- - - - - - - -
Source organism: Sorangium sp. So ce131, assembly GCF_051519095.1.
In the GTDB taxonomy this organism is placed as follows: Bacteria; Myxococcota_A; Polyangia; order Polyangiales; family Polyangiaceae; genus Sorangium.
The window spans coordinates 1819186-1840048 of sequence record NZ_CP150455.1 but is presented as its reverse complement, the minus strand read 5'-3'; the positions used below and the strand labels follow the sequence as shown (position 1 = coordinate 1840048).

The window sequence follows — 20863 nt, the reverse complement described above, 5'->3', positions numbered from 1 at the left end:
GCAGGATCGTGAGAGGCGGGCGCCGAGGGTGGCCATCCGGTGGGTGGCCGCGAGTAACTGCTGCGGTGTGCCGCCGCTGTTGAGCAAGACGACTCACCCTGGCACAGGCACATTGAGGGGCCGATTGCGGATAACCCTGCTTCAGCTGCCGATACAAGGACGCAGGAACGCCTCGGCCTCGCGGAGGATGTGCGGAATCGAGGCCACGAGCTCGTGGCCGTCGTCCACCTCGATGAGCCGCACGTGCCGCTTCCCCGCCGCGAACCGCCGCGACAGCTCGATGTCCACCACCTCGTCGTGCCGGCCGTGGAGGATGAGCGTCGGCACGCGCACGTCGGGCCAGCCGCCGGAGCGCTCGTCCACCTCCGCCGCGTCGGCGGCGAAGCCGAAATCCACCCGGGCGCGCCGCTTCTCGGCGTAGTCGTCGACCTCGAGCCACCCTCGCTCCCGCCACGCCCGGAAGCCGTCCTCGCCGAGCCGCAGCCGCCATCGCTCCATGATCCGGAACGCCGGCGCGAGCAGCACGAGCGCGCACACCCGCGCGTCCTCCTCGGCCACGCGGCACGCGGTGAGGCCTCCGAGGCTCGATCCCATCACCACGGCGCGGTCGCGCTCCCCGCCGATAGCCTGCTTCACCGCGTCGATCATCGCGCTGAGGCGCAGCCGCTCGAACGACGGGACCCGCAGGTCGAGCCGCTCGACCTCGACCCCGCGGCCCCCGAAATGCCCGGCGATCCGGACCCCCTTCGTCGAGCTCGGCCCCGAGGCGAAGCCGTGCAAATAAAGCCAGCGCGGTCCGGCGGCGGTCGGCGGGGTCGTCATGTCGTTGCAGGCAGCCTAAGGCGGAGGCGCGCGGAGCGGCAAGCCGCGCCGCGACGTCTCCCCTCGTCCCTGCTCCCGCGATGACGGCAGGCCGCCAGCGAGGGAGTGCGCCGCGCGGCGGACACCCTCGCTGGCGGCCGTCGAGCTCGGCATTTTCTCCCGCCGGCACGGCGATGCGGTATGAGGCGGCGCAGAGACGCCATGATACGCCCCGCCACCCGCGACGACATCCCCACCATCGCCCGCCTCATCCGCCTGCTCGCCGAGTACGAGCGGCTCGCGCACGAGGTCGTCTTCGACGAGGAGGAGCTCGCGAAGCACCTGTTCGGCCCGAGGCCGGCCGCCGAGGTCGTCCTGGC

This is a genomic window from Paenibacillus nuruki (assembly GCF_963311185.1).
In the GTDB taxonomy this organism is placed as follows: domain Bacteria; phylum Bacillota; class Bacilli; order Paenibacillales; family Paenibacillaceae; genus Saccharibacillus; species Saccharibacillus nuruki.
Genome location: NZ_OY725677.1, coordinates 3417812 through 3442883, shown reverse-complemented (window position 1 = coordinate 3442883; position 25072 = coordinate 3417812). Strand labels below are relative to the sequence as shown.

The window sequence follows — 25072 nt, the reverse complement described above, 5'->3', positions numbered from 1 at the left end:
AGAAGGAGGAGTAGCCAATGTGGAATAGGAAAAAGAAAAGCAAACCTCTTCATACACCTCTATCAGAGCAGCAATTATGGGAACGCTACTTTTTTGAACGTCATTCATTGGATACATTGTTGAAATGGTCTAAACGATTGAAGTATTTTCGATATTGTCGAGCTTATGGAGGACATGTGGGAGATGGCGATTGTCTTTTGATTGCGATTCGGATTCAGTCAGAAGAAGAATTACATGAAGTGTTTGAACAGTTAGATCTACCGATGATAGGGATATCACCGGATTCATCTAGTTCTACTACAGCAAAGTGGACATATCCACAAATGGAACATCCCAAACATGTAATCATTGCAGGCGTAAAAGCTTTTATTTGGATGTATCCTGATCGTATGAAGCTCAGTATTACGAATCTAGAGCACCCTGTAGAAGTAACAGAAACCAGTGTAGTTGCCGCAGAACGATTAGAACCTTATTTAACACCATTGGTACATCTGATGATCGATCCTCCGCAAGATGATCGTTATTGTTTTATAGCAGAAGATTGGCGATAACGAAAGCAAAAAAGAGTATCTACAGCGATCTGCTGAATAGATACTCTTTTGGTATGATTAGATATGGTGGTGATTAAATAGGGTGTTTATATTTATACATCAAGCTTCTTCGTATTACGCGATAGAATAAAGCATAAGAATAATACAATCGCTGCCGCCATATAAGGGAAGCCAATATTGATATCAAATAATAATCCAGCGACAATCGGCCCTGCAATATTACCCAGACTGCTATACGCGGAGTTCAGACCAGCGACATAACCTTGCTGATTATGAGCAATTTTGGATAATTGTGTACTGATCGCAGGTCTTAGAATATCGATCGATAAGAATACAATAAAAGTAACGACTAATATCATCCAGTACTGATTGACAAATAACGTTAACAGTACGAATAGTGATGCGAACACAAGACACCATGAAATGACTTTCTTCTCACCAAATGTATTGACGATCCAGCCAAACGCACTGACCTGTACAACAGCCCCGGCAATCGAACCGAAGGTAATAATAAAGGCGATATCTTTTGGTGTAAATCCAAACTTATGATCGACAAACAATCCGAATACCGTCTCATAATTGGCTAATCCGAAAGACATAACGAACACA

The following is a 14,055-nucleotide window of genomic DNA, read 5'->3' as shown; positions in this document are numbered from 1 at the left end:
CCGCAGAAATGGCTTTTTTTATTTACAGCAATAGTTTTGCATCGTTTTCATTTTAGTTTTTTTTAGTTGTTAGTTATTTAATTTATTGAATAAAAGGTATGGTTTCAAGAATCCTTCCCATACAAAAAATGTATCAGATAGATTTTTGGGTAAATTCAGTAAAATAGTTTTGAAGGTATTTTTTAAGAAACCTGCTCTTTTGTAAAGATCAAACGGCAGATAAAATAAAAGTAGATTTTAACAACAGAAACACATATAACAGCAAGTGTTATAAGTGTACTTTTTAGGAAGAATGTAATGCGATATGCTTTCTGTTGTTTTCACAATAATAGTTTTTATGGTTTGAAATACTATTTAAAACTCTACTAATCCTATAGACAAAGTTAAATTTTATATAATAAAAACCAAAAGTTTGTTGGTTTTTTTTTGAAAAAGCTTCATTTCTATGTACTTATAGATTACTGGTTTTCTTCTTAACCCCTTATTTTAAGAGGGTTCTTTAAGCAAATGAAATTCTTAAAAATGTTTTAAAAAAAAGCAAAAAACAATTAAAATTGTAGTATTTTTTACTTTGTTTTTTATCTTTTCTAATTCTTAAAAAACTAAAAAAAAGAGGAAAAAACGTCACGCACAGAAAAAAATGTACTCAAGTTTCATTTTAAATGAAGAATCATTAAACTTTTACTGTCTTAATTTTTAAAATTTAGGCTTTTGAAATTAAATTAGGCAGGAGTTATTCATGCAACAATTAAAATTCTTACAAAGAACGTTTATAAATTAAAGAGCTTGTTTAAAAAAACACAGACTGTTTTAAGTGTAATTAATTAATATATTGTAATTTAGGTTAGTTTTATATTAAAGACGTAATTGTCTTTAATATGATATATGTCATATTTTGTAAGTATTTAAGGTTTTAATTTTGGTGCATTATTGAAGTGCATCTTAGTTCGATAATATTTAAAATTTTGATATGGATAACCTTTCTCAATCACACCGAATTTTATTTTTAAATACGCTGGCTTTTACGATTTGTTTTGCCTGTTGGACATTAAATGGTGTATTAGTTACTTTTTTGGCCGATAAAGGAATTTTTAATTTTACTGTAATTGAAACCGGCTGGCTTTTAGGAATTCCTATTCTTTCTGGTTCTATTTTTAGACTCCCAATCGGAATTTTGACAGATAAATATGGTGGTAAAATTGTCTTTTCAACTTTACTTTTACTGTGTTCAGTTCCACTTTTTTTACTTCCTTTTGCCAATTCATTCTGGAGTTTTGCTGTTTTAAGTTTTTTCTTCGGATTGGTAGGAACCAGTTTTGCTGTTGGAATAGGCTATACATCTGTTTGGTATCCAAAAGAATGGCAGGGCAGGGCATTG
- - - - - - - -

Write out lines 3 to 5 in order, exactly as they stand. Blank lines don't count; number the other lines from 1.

The window spans coordinates 1819186-1840048 of sequence record NZ_CP150455.1 but is presented as its reverse complement, the minus strand read 5'-3'; the positions used below and the strand labels follow the sequence as shown (position 1 = coordinate 1840048).

The window sequence follows — 20863 nt, the reverse complement described above, 5'->3', positions numbered from 1 at the left end:
GCAGGATCGTGAGAGGCGGGCGCCGAGGGTGGCCATCCGGTGGGTGGCCGCGAGTAACTGCTGCGGTGTGCCGCCGCTGTTGAGCAAGACGACTCACCCTGGCACAGGCACATTGAGGGGCCGATTGCGGATAACCCTGCTTCAGCTGCCGATACAAGGACGCAGGAACGCCTCGGCCTCGCGGAGGATGTGCGGAATCGAGGCCACGAGCTCGTGGCCGTCGTCCACCTCGATGAGCCGCACGTGCCGCTTCCCCGCCGCGAACCGCCGCGACAGCTCGATGTCCACCACCTCGTCGTGCCGGCCGTGGAGGATGAGCGTCGGCACGCGCACGTCGGGCCAGCCGCCGGAGCGCTCGTCCACCTCCGCCGCGTCGGCGGCGAAGCCGAAATCCACCCGGGCGCGCCGCTTCTCGGCGTAGTCGTCGACCTCGAGCCACCCTCGCTCCCGCCACGCCCGGAAGCCGTCCTCGCCGAGCCGCAGCCGCCATCGCTCCATGATCCGGAACGCCGGCGCGAGCAGCACGAGCGCGCACACCCGCGCGTCCTCCTCGGCCACGCGGCACGCGGTGAGGCCTCCGAGGCTCGATCCCATCACCACGGCGCGGTCGCGCTCCCCGCCGATAGCCTGCTTCACCGCGTCGATCATCGCGCTGAGGCGCAGCCGCTCGAACGACGGGACCCGCAGGTCGAGCCGCTCGACCTCGACCCCGCGGCCCCCGAAATGCCCGGCGATCCGGACCCCCTTCGTCGAGCTCGGCCCCGAGGCGAAGCCGTGCAAATAAAGCCAGCGCGGTCCGGCGGCGGTCGGCGGGGTCGTCATGTCGTTGCAGGCAGCCTAAGGCGGAGGCGCGCGGAGCGGCAAGCCGCGCCGCGACGTCTCCCCTCGTCCCTGCTCCCGCGATGACGGCAGGCCGCCAGCGAGGGAGTGCGCCGCGCGGCGGACACCCTCGCTGGCGGCCGTCGAGCTCGGCATTTTCTCCCGCCGGCACGGCGATGCGGTATGAGGCGGCGCAGAGACGCCATGATACGCCCCGCCACCCGCGACGACATCCCCACCATCGCCCGCCTCATCCGCCTGCTCGCCGAGTACGAGCGGCTCGCGCACGAGGTCGTCTTCGACGAGGAGGAGCTCGCGAAGCACCTGTTCGGCCCGAGGCCGGCCGCCGAGGTCGTCCTGGC